A recent NBC News poll found that 60 percent of Republicans living in blue states are not confident that their state can administer elections fairly. And 59 percent of Republicans say believing that Trump won the 2020 election is an important part of being a Republican, according to a new CNN poll, even though, of course, Trump lost.
“No one should be surprised by the vote fraud claims, that is the holy grail in the GOP right now,” said Jason Cabel Roe, a Republican strategist who has worked in California. He was the executive director of the Michigan GOP until he was forced out of the job for saying the 2020 election wasn't stolen but that Trump "blew it."
It hasn't just been Republicans. In New York's Democratic primary for mayor this year, Eric Adams, who ultimately prevailed, tried to lay the groundwork during the campaign to claim voter fraud.
In California, registered Democrats outnumber registered Republicans nearly 2-1, and Elder only has the support of around a quarter of the electorate. So it would not be particularly surprising if a Democratic governor survives an attempt to remove him from office.
But most California Republicans think Newsom will be recalled, according to a recent University of California, Berkeley, Institute of Governmental Studies poll.
And so, in the first big statewide election since 2020, Republicans opinion leaders are already making preparations to cry foul if things don’t turn out the way they hope, setting a precedent that could be followed by others in the future.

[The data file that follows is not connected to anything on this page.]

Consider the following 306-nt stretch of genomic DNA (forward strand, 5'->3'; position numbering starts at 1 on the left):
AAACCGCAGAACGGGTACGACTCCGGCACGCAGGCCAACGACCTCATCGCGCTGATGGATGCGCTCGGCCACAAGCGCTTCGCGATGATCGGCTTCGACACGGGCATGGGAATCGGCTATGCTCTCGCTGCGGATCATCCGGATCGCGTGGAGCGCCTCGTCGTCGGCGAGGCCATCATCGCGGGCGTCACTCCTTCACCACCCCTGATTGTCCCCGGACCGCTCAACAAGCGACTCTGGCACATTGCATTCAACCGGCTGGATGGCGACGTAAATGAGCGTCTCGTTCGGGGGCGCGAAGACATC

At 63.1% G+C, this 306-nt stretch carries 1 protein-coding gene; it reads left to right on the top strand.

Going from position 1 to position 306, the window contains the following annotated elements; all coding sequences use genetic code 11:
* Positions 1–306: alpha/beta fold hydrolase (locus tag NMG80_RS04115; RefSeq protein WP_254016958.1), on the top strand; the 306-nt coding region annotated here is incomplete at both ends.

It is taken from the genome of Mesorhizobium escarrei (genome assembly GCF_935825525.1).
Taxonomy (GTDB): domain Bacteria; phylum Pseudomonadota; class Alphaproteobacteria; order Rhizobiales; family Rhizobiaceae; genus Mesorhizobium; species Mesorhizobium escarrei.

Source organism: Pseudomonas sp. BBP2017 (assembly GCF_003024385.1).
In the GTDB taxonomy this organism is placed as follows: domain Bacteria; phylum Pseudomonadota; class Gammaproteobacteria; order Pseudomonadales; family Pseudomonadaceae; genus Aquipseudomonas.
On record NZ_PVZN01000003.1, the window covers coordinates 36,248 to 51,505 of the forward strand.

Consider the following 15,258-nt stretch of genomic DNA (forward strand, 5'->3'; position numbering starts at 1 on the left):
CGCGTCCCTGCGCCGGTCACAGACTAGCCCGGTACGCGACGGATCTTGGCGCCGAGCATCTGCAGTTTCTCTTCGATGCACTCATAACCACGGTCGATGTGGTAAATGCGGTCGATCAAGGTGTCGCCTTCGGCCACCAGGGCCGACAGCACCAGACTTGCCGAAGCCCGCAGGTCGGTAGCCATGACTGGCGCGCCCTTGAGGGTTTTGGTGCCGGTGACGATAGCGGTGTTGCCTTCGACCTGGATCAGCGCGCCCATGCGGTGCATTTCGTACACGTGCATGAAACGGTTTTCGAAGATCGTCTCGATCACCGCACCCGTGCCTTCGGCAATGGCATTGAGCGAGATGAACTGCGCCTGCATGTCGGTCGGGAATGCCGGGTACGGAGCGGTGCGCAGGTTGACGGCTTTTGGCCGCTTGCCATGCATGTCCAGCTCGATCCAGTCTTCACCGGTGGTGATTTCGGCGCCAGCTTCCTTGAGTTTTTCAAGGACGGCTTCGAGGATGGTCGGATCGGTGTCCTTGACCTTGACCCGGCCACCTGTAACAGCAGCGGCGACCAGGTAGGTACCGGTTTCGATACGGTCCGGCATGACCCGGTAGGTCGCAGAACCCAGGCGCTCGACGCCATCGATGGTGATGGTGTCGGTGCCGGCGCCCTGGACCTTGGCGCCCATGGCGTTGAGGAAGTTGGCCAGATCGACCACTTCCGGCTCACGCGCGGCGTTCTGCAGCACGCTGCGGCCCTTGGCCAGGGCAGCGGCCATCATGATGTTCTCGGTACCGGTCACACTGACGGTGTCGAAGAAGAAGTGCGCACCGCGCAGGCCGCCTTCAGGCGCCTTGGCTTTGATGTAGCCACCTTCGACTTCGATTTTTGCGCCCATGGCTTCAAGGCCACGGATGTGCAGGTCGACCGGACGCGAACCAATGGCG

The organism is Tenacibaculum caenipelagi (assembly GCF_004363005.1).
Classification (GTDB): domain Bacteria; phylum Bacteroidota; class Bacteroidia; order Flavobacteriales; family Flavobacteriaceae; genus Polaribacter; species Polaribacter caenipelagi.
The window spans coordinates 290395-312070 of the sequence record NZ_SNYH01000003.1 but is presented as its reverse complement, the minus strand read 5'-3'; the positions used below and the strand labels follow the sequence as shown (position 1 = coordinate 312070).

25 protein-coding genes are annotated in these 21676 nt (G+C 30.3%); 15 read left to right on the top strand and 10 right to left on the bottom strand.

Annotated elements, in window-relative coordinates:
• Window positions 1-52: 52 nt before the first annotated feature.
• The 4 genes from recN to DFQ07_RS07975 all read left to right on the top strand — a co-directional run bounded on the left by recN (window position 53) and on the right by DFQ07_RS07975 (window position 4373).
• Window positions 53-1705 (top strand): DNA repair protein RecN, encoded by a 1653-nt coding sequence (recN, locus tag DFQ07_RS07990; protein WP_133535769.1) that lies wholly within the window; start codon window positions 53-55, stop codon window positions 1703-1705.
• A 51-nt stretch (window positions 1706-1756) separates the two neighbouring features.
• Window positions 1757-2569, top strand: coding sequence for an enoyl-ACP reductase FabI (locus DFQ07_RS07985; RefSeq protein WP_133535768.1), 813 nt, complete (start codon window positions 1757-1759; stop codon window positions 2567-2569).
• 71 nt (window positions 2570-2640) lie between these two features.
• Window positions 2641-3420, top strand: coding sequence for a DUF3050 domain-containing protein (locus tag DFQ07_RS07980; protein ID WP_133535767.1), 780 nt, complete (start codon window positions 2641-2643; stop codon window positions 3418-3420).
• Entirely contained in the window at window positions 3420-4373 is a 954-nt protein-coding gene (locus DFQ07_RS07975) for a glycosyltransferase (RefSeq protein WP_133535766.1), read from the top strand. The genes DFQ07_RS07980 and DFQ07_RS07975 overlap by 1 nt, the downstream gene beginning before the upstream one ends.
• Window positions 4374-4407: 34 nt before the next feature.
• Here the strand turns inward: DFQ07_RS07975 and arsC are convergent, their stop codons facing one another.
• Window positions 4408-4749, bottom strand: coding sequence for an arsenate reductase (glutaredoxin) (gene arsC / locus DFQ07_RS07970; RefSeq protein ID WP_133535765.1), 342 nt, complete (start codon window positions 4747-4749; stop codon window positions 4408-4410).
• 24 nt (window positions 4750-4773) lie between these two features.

“Does anybody really believe the California Recall Election isn’t rigged?” Trump said in a statement Monday.
“They’re going to cheat, we know that,” Elder said last week in Santa Barbara.
Elder, the controversial talk radio host who is leading a field of 46 candidates vying to replace Newsom, tells supporters concerned about fraud to go on his website to report “anything suspicious.”
Elder's campaign homepage under the title "stop fraud" links to the website, StopCAFraud.com. The site solicits donations for him and asks supporters to sign a petition “demanding a special session of the California legislature to investigate and ameliorate the twisted results of this 2021 Recall Election.”
The site seems to presuppose the outcome of the race, claiming fraud has already been detected in the election and that Newsom won — even though Election Day is not until Tuesday.
The page suggests voters may turn to the “ammo box” if they can’t trust the ballot box.
“They say that in America, there are four boxes of liberty. The soapbox, the ballot box, the jury box, and the ammo box,” the website reads, pledging to bring legal cases. “Will we now have to fight the California jury box, in the hope that the final box — the one most akin to Pandora’s — remains closed?”
Elder, a lawyer with an Ivy League degree, initially denied Trump's baseless voter fraud allegations — but reversed course after backlash from conservatives.
“I do believe that Joe Biden won the election fairly and squarely,” Elder told the Sacramento Bee editorial board in August.
Trump allies who are otherwise aligned with Elder raked him over the coals for the comment. Within hours, Elder tweeted, “Do I believe there were shenanigans in the 2020 presidential election? Yes.”
Since then, Elder has repeatedly claimed the 2020 election was rife with "shenanigans" and warned “they’re going to try that in this election right here,” as he said on Fox News Sunday earlier this month.
Those evidence-free claims have been echoed by conservative commentators like Fox News’ Tomi Lahren, who said on the conservative cable network, “The only thing that will save Gavin Newsom is voter fraud.”
Neither Trump nor Elder have presented any evidence of fraud and election officials in California say there is none.